The Green Bay Packers were determined not to let the Brett Favre fiasco become a distraction to their young team.
So much for their good intentions.
Not only has the situation become a circus, but a traveling one.
Instead of dealing from a position of strength, the Packers buckled. Three days into training camp, team President Mark Murphy flew to Mississippi to plead with the unretiring quarterback not to show up to practice. Murphy even offered Favre at least $20 million to hang it up for good. The quarterback reportedly is giving serious thought to that offer, casting doubt on the notion that his desire to play isn't about the money.
For The Record
Los Angeles Times Saturday, August 02, 2008 Home Edition Main News Part A Page 2 National Desk 1 inches; 40 words Type of Material: Correction
NFL: A column on the Green Bay Packers and quarterback Brett Favre in Friday's Sports section said that last season the San Diego Chargers got their first postseason victory since 2005. It was the Chargers' first postseason victory since 1995.
Clearly, there are no easy answers. These are the decisions that define careers. But the Packers' brass should never have let it get this far, allowing this debacle to drift past Monday's start of training camp.
Favre has asked the league to reinstate him as an active player, but Thursday NFL Commissioner Roger Goodell said he was giving the team and player at least one more day to resolve their standoff before he issued a decision. "The Packers and Brett Favre are continuing their discussions," the league said in a statement.
If Favre does decide to play, the difficulty is this: Once he is reinstated by the NFL, the team has 24 hours to decide whether to a) welcome him back, b) trade him -- and Favre has the right to nix any deal -- or c) cut him loose.
Forget the third option, because Green Bay has said it has no intention of letting him walk. Rule out bringing him back too. The Packers say they're moving forward with Aaron Rodgers as the leader of their offense. Sure, Favre is probably the better option to win games right away, but he's a short-term solution. At 38, he has one, maybe two seasons left. Bring him back and there's no way Rodgers doesn't bolt the first chance he gets -- which would be after the 2009 season.
Ted Thompson, Green Bay's beleaguered general manager, needs to give up the idea of trying to keep Favre out of the NFC North and instead trade him to Minnesota or Chicago for as much as he can get. Yes, there are Packers fans who will forever despise Thompson -- some already do -- but this situation has already forced fans to pick a side. Thompson needs to take a stand, end this, and move forward. With each passing hour, the Packers look weaker and less decisive.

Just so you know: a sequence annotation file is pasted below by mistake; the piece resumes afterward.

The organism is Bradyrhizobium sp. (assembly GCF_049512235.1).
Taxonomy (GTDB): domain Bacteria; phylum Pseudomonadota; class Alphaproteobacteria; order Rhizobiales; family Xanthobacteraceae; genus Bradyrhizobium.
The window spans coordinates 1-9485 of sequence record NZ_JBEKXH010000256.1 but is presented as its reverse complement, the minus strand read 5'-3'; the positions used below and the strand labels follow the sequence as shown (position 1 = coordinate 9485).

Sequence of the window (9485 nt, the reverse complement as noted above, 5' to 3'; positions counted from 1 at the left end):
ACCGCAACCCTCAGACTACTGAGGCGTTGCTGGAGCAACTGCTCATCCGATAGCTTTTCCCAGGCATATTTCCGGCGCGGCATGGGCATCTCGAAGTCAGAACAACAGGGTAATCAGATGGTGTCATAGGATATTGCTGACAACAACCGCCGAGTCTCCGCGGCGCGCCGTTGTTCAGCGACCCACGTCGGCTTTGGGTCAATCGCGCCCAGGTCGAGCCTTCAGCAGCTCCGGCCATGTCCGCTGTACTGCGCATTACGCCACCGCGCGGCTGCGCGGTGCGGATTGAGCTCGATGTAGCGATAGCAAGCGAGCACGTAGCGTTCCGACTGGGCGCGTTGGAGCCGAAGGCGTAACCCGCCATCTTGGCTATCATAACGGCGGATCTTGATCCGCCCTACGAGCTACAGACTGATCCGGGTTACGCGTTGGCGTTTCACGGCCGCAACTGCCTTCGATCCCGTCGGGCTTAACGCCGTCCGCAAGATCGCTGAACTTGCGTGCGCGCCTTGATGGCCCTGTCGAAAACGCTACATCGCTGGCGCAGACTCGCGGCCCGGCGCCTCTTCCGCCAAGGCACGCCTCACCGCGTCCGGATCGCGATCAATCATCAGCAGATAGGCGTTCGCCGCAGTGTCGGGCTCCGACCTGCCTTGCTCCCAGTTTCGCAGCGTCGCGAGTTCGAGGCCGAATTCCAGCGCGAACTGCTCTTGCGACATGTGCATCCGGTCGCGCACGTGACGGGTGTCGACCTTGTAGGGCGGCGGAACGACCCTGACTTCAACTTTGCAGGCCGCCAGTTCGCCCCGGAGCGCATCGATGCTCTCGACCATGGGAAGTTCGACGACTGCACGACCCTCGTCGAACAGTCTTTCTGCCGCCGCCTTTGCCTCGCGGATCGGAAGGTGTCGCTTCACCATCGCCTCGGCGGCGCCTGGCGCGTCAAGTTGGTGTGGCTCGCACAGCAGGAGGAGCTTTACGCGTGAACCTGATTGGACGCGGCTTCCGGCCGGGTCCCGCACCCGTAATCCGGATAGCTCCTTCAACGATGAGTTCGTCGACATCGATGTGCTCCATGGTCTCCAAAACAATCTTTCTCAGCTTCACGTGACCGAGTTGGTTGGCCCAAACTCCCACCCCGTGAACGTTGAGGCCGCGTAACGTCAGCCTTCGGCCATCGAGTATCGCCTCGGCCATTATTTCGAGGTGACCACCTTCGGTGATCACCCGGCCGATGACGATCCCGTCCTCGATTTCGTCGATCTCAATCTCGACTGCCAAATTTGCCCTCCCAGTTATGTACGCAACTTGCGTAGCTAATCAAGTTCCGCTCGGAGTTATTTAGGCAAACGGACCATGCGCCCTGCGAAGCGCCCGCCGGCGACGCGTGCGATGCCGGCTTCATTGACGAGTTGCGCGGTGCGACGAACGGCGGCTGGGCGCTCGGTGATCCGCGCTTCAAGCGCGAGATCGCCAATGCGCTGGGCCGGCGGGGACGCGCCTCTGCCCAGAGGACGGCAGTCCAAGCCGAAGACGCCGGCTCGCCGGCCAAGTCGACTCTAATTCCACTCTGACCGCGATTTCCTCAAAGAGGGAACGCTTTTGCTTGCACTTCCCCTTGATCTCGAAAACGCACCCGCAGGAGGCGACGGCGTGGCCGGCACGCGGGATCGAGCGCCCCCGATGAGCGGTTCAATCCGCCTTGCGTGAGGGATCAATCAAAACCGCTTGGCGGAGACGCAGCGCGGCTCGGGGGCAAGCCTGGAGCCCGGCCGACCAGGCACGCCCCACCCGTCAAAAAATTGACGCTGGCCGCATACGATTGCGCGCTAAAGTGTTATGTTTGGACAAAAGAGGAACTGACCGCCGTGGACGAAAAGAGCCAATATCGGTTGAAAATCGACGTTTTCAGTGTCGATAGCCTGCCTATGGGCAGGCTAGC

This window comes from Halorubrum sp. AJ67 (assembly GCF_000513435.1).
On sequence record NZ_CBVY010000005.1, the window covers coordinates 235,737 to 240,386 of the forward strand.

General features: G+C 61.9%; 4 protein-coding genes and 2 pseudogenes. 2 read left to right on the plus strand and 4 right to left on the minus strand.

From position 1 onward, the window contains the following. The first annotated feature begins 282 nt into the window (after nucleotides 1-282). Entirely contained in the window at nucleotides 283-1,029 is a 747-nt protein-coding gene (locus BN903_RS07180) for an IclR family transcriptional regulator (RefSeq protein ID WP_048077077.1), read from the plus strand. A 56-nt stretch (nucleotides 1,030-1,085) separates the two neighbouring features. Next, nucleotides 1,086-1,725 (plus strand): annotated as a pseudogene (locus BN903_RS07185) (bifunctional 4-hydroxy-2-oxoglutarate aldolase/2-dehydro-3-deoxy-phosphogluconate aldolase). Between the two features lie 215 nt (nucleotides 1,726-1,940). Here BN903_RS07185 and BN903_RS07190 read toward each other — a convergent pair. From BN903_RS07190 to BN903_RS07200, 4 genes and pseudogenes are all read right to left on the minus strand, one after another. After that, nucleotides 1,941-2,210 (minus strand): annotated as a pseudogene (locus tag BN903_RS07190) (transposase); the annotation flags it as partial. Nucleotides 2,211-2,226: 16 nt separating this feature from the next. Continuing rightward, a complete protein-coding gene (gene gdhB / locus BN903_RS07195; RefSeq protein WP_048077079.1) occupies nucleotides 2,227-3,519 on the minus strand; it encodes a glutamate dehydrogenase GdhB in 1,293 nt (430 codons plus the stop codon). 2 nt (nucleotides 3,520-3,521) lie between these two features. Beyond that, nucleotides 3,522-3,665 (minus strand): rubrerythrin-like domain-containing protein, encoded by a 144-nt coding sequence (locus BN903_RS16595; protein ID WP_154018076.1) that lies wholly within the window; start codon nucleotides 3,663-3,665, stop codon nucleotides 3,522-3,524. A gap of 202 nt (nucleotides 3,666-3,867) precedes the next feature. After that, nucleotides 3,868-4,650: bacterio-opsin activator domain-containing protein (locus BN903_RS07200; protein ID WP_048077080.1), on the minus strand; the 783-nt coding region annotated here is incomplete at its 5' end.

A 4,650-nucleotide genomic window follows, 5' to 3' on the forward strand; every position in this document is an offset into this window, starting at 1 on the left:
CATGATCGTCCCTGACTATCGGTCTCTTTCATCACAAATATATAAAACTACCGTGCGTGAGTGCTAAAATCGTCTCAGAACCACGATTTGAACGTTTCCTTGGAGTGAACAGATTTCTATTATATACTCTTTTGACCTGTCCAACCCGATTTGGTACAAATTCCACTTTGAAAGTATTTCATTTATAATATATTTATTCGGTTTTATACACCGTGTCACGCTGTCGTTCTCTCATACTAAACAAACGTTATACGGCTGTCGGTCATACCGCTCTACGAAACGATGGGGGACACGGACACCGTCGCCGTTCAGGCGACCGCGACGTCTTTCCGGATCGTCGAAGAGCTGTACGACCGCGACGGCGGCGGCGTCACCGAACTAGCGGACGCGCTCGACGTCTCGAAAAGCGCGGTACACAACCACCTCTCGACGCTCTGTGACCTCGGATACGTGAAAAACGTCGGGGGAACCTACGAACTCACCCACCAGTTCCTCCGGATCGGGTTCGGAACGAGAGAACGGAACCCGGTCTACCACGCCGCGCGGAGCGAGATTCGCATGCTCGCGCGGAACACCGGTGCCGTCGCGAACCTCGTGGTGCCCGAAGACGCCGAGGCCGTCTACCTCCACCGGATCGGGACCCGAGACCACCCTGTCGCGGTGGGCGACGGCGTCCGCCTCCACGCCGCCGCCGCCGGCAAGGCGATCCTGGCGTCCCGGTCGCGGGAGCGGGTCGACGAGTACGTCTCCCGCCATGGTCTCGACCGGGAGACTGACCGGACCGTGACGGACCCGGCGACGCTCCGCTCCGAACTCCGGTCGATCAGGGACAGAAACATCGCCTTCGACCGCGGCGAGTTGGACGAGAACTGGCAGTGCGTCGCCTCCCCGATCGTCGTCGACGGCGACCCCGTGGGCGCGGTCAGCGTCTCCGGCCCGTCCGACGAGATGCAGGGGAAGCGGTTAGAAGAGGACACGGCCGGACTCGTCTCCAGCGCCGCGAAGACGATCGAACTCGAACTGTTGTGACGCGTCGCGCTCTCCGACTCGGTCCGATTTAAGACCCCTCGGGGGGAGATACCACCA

There's talk in some circles that Favre would damage his legacy by playing for another franchise.
Well, that legacy is already dented by the way he and his agent have jerked around the Packers to this point. It was dinged when he admitted he was miffed that the front office had ignored his instructions to interview Steve Mariucci or sign Randy Moss.
Favre was the quarterback, and a phenomenal one. But he wasn't the GM. Those decisions weren't his to make. He wasn't the Green Bay Packers, he was a part of the Green Bay Packers.
Now, Thompson is in an unenviable position, but not a unique one. Cowboys owner Jerry Jones was loathed by Dallas fans when he fired Tom Landry, but the team went on to win three more Super Bowls.
In San Diego, Chargers GM A.J. Smith fired Coach Marty Schottenheimer after a 14-2 season, having tired of winning a lot of games during the regular season only to gag when it really counted.
In a move that at the time was a head-scratcher, Smith hired Norv Turner. In Turner's debut as Chargers coach last season, the team collected its first postseason victory since January 2005, and went on to reach the AFC championship game.
Everyone thought New England owner Robert Kraft was crazy for hiring Bill Belichick, whose 36-44 record as Cleveland's coach was as bland as his personality. Everyone knows how Kraft's decision turned out.
And here's a parallel to Green Bay's situation: In a risky move, the Patriots followed their first Super Bowl victory by trading quarterback Drew Bledsoe within the division, to Buffalo, for a first-round pick. New England cast its lot with Tom Brady, the out-of-nowhere phenom who stepped in for an injured Bledsoe the season before and wound up hoisting the Lombardi Trophy.
Well, on the opening Sunday of the 2003 season, Bledsoe's second season in Buffalo, the Bills beat the Patriots, 31-0. (Perhaps coincidentally, the Packers play host to the Vikings during the opening weekend.) In a twist of synchronicity, the Patriots ended that regular season with a 31-0 victory over Buffalo.
With Bledsoe -- a guy who seemed destined to spend his entire career with New England -- watching from afar, the Patriots somehow found the strength to go on. And they have the rings to prove it.